(will upload pics)
Day hiked Mt Whitney via the Mt Whitney trail on 10/21/2018Gpx track:https://www.gaiagps.com/public/g8nM50dIb0t3Hyftyf6OVMZiStats:
Elevation gain: 6,306ft
Total time: 15h33m (moving time: 13h34m)
1:47am Trailhead (8,256ft)
6:20am Trail camp (Put away headlamp)
8:30am Trail crest. Entering Sequoia National Park
8:45am Junction with Crabtree ranger station
11:25am Left summit (Try to descend by noon to avoid the forecasted possible thunder.)
12:55pm Back to the junction
1:05pm Back to trail crest
5:20pm Back to trailhead
Woke up at 1am. Packed food (which we stored in the bear box overnight). Trailhead -> Trail camp
First 6mi was a moderate incline on a well maintained and marked trail. A few creek crossings where you walk on the logs / hop on big rocks. A few icy spots, easily walk around -able. Just pay attention to your steps. Trail was easy to navigate even in the pitch dark. We went off the trail twice but were able to quickly backtrack and find the trail. I’d recommend loading offline map / gpx to your phone / gps and consulting it every once in a while. Trail camp -> Trail crest
Trail was a mix of loose sand and screw. Snow free up to about half way up the switchbacks. From there, trail was covered with a thin layer of snow with obvious footprint. Hiking boots were grippy enough. No microspikes needed, although our group agreed that we’d use microspikes on the descend for better gripping. Switchbacks were long, flat and felt like never ending.
Last running water was a pond near Trail camp. Before that, there were multiple stream crossings on the trail, which gave you direct access to plenty of water. Bring a pump / squeeze type filter.
Microspikes was helpful ascending between Trail crest to the summit, and ESSENTIAL descending the same section. Trail crest -> summit
From Trail crest, the trail became increasingly icy in places, especially sketchy when it’s downhill and cliffy and consequences of falling was high. We saw people butt scooting and decided it’s time to put on microspikes, which offered perfect traction on this type of packed down snow. Some people continued without spikes but it didn’t look enjoyable / safe.
Summit offered a spectacular 360 degree view of the surrounding peaks in the Sierra. There’s summit register you can sign and leave a note. The hut could comfortably sit at least 6 people, and was a warm place to have lunch and meet other hikers. We stayed for half an hour on the summit, aiming to descend before noon and get back to lower altitude (Trail camp) before thunder possibly rolled in.
We totally lucked out with the weather. It was forecasted as ‘A 30% chance of snow showers after 11am. Some thunder is also possible’. It ended up being a bluebird day, snowing only after 3pm, no thunder.
It started snowing / hailing when we passed the Trail camp at 3:15pm, which paved the trail with a frost of snow and created a winter wonderland. Nice briefly chatting with the campers; they asked for beta and congratulated us on the successful summit. Many people started hiking in with overnight packs. Hopefully they would also have a beautiful summit the next day. We knew once we got below 10,000ft, the remainder of the trail would be easy to walk on (less rocky). From there, we got back to the monotonously long and flat switchbacks. If I were to hike this again, I’d prefer the steeper and more direct mountaineering route to the hiking route. The fall foliage here was gorgeous, which we didn’t see earlier since we hiked in in the dark. Gear:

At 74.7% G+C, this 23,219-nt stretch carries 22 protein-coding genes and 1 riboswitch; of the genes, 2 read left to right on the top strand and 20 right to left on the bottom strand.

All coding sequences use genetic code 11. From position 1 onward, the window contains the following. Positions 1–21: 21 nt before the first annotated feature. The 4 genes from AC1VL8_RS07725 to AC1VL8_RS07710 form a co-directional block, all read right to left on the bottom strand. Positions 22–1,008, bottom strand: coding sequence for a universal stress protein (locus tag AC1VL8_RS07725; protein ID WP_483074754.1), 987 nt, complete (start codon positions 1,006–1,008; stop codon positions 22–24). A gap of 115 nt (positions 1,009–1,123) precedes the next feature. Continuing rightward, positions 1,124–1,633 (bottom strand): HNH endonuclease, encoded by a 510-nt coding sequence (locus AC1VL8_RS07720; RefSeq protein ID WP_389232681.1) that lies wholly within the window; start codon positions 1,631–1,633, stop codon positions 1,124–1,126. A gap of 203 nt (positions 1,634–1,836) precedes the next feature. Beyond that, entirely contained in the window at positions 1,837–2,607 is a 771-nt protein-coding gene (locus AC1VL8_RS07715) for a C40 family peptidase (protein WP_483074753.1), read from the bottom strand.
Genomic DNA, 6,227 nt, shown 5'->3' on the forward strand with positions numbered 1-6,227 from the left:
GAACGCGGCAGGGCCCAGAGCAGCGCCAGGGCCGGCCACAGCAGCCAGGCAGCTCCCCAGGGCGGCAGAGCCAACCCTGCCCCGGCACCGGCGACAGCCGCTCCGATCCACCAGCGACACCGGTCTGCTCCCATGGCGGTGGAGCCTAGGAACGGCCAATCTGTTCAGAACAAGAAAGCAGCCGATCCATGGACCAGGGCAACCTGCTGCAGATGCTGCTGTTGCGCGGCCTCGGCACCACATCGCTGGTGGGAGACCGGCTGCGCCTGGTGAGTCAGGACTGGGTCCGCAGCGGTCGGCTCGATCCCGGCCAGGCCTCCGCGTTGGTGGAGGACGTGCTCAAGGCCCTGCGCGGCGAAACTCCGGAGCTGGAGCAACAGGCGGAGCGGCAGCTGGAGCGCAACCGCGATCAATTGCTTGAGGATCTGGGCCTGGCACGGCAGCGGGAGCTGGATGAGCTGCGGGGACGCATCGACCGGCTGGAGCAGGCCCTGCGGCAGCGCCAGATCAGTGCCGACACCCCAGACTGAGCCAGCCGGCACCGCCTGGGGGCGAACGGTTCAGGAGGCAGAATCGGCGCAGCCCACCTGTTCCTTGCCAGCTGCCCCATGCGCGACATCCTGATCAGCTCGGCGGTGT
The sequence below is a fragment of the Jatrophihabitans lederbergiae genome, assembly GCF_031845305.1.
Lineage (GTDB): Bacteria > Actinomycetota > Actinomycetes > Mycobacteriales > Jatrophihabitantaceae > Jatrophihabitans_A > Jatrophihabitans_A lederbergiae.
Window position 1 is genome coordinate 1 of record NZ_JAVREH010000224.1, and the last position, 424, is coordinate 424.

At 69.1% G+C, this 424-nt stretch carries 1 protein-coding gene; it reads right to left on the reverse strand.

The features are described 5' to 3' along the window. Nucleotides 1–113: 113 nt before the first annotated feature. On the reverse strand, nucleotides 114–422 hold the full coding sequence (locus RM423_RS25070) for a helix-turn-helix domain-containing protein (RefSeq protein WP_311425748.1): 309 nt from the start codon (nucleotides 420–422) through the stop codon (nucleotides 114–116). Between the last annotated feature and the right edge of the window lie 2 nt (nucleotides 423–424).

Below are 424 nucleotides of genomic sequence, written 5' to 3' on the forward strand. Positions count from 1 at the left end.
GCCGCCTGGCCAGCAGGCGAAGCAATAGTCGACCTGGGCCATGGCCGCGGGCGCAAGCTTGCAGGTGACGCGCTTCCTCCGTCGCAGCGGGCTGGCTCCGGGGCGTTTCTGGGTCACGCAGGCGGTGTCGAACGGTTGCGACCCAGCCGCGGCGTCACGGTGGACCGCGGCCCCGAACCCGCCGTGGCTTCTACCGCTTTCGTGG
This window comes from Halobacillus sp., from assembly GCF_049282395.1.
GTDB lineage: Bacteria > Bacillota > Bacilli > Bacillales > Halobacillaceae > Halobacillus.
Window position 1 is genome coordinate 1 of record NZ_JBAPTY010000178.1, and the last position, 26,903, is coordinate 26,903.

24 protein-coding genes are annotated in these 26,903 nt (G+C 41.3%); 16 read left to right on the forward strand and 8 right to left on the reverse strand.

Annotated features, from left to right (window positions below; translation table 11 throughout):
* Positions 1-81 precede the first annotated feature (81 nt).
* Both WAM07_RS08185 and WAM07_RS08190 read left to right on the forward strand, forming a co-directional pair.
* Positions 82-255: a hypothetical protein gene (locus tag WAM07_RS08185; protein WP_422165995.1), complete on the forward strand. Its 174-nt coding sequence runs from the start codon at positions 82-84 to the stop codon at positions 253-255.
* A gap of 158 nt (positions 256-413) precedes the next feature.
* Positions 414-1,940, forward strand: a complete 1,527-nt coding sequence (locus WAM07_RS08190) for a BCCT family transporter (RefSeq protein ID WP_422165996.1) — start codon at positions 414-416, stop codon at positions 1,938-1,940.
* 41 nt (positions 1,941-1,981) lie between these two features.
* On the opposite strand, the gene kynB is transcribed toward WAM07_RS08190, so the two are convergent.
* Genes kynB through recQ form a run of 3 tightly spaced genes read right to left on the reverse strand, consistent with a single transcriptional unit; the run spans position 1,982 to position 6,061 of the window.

Personal gear: headlamp, trekking poles, microspikes, sunscreen, chapstick, sunglasses, 3L water, food, puffy jacket, rain jacket, gloves
Group gear: pump filter, squeeze filter
Group emergency gear (group of 3): a sleeping bag, a Jetboil stove and a fuel canister), InReachTrailhead:
- On google map: Mt. Whitney hike - https://goo.gl/maps/ty6GbYWs2X72
- Paved road. Steep incline in the last 20mi from the town (Lone Pine), driving from 3000ft of elevation to 8200ft.
- Confirmed with ranger that no parking pass required. Some hiking guides mentioned some signs saying ‘parking permit required’, which I didn’t see / pay attention to.
- Metal bear proof box (This is a bear active area. You are required to store all your food and scents items, eg: trash and toiletries, in the box. Don’t leave them in your car/tent.)
- Blue bag receptacle
- Picnic tables
- Whitney portal store: https://goo.gl/maps/izp2XmJtKxG2Camping:
3 campgrounds (1 reservable, 2 walk-in).
More info on the walk-in campgrounds: https://upon2020.com/blog/2016/08/things-nobody-tells-you-about-hiking-mt-whitney/
Campground Type Cost Access
Whitney portal Reservable, a few walk-in $24 Driving, 2min from trailhead
Unknown name Walk-in $13 Easier walk up from overflow parking, or down from trailhead
Ravine Walk-in $11 Walk down from overflow parkingMiscellaneous:
- Reliable phone reception until ~10 to the trailhead. On and off at the trailhead. Pick up permit:
- Eastern Sierra Interagency Visitor Center
- Hours and location: https://www.fs.usda.gov/recarea/inyo/recarea/?recid=20698
- Restroom, bookstore (books, map, passes, bear canister)Map:
Mount Whitney via Mount Whitney trail (Hiking project app)https://www.hikingproject.com/trail/7024711Weather:
NOAA (recommended by ranger) -https://forecast.weather.gov/MapClick.ph...19#.W8-IU6RlCEd
Mountain forecast -https://www.mountain-forecast.com/peaks/Mount-Whitney/forecasts/4418Route info:
Mt Whitney hikehttps://hikingguy.com/hiking-trails/best-la-hikes/mt-whitney-hike/Restaurants:
Mt Whitney Restaurant
227 S Main St, Lone Pine, CA 93545
Arch loop trail (0.5mi) on Alabama hill